Getblocktemplate is the new decentralized Bitcoin mining protocol, openly developed by the Bitcoin community over mid 2012. It supercedes the old getwork mining protocol.


Why change something that works?


The original getwork mining protocol simply issues block headers for a miner to solve. The miner is kept in the dark as to what is actually in this block, and has no influence over it. In effect, the authority of the miner to decide which transactions are accepted, etc, is all transferred blindly to the pool operator. A corrupt (or compromised) pool operator could use the combined hash power of all the miners to execute double spend attacks or other similar attacks.

getblocktemplate moves block creation to the miner, while giving pools a way to set down the rules for participation. While pools can do just as much as they could before by expressing it in these rules, miners can not be kept in the dark and are enabled to freely choose what they participate in mining. This improves the security of the Bitcoin network by making blocks decentralized again.


The original getwork protocol only provides a single block header, which is sufficient for a total of about 4 GH of mining. With the “rollntime” extension, this can be extended to 4 GH *per second*, but even that is far from sufficient for the next generation of mining equipment (ASICs) which are capable of 1000 GH/s on the high end.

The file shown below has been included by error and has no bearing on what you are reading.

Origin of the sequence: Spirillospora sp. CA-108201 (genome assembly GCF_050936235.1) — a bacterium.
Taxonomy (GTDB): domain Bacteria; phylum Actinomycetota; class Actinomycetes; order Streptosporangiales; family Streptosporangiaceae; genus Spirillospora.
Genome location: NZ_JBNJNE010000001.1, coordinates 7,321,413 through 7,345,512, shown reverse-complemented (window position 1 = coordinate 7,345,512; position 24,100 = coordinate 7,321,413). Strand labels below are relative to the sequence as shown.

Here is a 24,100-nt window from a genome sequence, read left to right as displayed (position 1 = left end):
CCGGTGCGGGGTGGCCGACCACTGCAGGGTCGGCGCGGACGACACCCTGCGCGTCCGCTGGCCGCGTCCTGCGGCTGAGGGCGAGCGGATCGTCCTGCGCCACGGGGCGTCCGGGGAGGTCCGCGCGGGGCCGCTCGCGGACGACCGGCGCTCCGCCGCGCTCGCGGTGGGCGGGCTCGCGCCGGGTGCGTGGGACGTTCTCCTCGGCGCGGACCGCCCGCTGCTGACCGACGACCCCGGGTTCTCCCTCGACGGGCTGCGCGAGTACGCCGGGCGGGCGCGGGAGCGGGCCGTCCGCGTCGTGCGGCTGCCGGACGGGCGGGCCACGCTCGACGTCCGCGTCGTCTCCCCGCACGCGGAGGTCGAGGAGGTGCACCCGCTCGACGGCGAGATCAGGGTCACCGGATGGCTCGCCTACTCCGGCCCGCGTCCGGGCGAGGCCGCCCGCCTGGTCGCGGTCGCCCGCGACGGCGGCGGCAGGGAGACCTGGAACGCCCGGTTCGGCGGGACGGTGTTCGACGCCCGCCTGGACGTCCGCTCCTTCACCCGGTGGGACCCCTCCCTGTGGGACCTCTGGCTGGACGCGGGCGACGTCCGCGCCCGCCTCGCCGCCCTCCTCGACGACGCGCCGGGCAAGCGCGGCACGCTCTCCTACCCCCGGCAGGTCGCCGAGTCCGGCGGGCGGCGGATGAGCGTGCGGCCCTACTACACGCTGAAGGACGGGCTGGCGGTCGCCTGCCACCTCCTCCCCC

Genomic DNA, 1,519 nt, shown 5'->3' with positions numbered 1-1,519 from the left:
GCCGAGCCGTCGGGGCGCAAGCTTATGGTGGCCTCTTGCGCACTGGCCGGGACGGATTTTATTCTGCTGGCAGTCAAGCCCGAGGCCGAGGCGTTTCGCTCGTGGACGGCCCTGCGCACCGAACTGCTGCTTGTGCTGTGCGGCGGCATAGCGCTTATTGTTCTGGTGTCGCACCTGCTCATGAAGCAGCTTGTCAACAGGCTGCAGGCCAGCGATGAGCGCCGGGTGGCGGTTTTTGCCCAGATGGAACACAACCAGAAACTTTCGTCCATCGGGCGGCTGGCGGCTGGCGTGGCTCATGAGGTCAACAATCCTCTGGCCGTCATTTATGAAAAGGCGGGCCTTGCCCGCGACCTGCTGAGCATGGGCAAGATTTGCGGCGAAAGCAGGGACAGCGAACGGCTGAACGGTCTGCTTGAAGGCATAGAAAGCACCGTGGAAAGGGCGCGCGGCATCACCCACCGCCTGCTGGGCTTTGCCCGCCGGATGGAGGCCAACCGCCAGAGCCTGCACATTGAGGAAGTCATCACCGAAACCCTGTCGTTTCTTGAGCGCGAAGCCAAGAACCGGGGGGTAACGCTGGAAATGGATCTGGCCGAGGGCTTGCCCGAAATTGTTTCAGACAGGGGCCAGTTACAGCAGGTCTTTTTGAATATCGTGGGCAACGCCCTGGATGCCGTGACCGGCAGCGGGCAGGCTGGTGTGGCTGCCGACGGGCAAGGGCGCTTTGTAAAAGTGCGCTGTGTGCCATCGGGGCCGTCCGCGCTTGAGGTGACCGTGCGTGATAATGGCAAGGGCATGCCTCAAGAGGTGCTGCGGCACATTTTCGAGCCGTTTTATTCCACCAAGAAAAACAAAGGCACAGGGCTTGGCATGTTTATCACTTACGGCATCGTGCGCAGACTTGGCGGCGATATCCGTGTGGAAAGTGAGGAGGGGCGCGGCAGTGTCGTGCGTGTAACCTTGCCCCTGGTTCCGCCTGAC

By moving block creation to the miners, they are enabled to create as much work as they need locally, thus overcoming this limitation.


Due to scalability problems, bitcoind’s JSON-RPC stack has not been able to keep up with the hashrates needed for solo mining today. Since getblocktemplate drastically reduces the load required to a single request per new block on the network, direct solo mining on bitcoind is again possible. Poolservers likewise benefit from having to meet much lower demands of miners who can make their own blocks.


The original getwork protocol was designed in a way that was very incompatible with extensions. As a result, as new functionality was needed, extensions were “hacked in” out-of-band using HTTP headers. getblocktemplate is designed from the start to be flexible for future extensions, and the BIP 23 specification already covers how the established getwork extensions can be implemented cleanly, regardless of transport protocol.

How to use it

For miners

Mining software with GBT support:

To take advantage of getblocktemplate, you also need a compatible pool:

For pool operators

See also: Poolservers